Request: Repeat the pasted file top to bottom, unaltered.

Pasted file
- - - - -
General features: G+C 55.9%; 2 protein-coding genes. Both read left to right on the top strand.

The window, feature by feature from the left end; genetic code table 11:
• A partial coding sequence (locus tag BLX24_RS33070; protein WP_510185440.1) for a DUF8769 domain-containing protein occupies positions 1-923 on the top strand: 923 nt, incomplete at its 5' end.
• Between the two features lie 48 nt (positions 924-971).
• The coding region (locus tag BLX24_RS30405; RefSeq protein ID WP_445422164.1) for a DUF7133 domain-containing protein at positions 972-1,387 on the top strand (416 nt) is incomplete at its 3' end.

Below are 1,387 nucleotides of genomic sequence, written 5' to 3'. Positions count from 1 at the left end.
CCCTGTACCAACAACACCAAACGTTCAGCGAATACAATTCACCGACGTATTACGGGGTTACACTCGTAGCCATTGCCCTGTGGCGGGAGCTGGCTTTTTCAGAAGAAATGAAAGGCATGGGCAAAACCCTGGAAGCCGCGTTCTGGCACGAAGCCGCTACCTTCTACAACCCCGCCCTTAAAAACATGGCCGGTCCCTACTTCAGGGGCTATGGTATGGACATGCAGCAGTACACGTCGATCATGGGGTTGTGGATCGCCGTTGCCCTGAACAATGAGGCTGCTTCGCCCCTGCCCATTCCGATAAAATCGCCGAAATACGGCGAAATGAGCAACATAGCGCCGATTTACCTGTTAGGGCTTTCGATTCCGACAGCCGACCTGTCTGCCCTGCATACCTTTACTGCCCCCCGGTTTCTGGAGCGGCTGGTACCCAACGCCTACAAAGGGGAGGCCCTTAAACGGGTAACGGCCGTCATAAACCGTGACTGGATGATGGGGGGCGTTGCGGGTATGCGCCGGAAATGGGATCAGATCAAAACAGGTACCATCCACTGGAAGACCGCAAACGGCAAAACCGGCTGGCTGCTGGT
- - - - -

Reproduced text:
General features: G+C 55.9%; 2 protein-coding genes. Both read left to right on the top strand.

The window, feature by feature from the left end; genetic code table 11:
• A partial coding sequence (locus tag BLX24_RS33070; protein WP_510185440.1) for a DUF8769 domain-containing protein occupies positions 1-923 on the top strand: 923 nt, incomplete at its 5' end.
• Between the two features lie 48 nt (positions 924-971).
• The coding region (locus tag BLX24_RS30405; RefSeq protein ID WP_445422164.1) for a DUF7133 domain-containing protein at positions 972-1,387 on the top strand (416 nt) is incomplete at its 3' end.

Below are 1,387 nucleotides of genomic sequence, written 5' to 3'. Positions count from 1 at the left end.
CCCTGTACCAACAACACCAAACGTTCAGCGAATACAATTCACCGACGTATTACGGGGTTACACTCGTAGCCATTGCCCTGTGGCGGGAGCTGGCTTTTTCAGAAGAAATGAAAGGCATGGGCAAAACCCTGGAAGCCGCGTTCTGGCACGAAGCCGCTACCTTCTACAACCCCGCCCTTAAAAACATGGCCGGTCCCTACTTCAGGGGCTATGGTATGGACATGCAGCAGTACACGTCGATCATGGGGTTGTGGATCGCCGTTGCCCTGAACAATGAGGCTGCTTCGCCCCTGCCCATTCCGATAAAATCGCCGAAATACGGCGAAATGAGCAACATAGCGCCGATTTACCTGTTAGGGCTTTCGATTCCGACAGCCGACCTGTCTGCCCTGCATACCTTTACTGCCCCCCGGTTTCTGGAGCGGCTGGTACCCAACGCCTACAAAGGGGAGGCCCTTAAACGGGTAACGGCCGTCATAAACCGTGACTGGATGATGGGGGGCGTTGCGGGTATGCGCCGGAAATGGGATCAGATCAAAACAGGTACCATCCACTGGAAGACCGCAAACGGCAAAACCGGCTGGCTGCTGGT